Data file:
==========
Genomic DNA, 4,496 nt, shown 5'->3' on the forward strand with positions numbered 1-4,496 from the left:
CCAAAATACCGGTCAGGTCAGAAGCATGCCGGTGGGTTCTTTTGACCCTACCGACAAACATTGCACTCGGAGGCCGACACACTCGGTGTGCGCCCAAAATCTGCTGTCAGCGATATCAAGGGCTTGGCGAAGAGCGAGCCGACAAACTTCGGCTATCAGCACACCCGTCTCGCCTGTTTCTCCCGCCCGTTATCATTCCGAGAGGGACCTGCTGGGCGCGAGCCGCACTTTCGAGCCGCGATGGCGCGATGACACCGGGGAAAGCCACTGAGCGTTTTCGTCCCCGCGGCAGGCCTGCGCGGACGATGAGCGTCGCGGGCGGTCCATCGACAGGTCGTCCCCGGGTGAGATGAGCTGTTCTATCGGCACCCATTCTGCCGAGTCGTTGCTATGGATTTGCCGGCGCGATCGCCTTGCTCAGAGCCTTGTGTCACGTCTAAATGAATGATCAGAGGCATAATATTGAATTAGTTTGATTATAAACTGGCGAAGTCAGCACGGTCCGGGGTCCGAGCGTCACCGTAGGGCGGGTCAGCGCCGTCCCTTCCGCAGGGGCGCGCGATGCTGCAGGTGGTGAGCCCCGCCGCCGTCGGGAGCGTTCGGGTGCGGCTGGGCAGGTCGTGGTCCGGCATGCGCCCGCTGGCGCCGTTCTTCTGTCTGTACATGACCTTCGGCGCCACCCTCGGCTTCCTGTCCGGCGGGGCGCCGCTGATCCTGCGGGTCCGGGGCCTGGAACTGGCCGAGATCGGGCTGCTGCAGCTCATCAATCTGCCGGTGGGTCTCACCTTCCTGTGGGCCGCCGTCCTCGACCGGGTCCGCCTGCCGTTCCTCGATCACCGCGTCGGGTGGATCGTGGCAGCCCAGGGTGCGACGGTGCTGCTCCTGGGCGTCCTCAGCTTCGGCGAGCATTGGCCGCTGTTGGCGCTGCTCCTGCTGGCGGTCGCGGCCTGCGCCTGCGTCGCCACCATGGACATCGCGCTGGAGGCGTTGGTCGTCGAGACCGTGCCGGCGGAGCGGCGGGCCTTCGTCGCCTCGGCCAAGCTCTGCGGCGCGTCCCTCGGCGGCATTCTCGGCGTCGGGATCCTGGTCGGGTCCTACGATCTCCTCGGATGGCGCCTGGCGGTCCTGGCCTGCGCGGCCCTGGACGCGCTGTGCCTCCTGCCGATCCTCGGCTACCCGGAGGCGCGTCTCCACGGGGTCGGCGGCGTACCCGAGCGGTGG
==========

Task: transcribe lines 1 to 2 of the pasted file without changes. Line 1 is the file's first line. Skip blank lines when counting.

Genomic DNA, 4,496 nt, shown 5'->3' on the forward strand with positions numbered 1-4,496 from the left:
CCAAAATACCGGTCAGGTCAGAAGCATGCCGGTGGGTTCTTTTGACCCTACCGACAAACATTGCACTCGGAGGCCGACACACTCGGTGTGCGCCCAAAATCTGCTGTCAGCGATATCAAGGGCTTGGCGAAGAGCGAGCCGACAAACTTCGGCTATCAGCACACCCGTCTCGCCTGTTTCTCCCGCCCGTTATCATTCCGAGAGGGACCTGCTGGGCGCGAGCCGCACTTTCGAGCCGCGATGGCGCGATGACACCGGGGAAAGCCACTGAGCGTTTTCGTCCCCGCGGCAGGCCTGCGCGGACGATGAGCGTCGCGGGCGGTCCATCGACAGGTCGTCCCCGGGTGAGATGAGCTGTTCTATCGGCACCCATTCTGCCGAGTCGTTGCTATGGATTTGCCGGCGCGATCGCCTTGCTCAGAGCCTTGTGTCACGTCTAAATGAATGATCAGAGGCATAATATTGAATTAGTTTGATTATAAACTGGCGAAGTCAGCACGGTCCGGGGTCCGAGCGTCACCGTAGGGCGGGTCAGCGCCGTCCCTTCCGCAGGGGCGCGCGATGCTGCAGGTGGTGAGCCCCGCCGCCGTCGGGAGCGTTCGGGTGCGGCTGGGCAGGTCGTGGTCCGGCATGCGCCCGCTGGCGCCGTTCTTCTGTCTGTACATGACCTTCGGCGCCACCCTCGGCTTCCTGTCCGGCGGGGCGCCGCTGATCCTGCGGGTCCGGGGCCTGGAACTGGCCGAGATCGGGCTGCTGCAGCTCATCAATCTGCCGGTGGGTCTCACCTTCCTGTGGGCCGCCGTCCTCGACCGGGTCCGCCTGCCGTTCCTCGATCACCGCGTCGGGTGGATCGTGGCAGCCCAGGGTGCGACGGTGCTGCTCCTGGGCGTCCTCAGCTTCGGCGAGCATTGGCCGCTGTTGGCGCTGCTCCTGCTGGCGGTCGCGGCCTGCGCCTGCGTCGCCACCATGGACATCGCGCTGGAGGCGTTGGTCGTCGAGACCGTGCCGGCGGAGCGGCGGGCCTTCGTCGCCTCGGCCAAGCTCTGCGGCGCGTCCCTCGGCGGCATTCTCGGCGTCGGGATCCTGGTCGGGTCCTACGATCTCCTCGGATGGCGCCTGGCGGTCCTGGCCTGCGCGGCCCTGGACGCGCTGTGCCTCCTGCCGATCCTCGGCTACCCGGAGGCGCGTCTCCACGGGGTCGGCGGCGTACCCGAGCGGTGG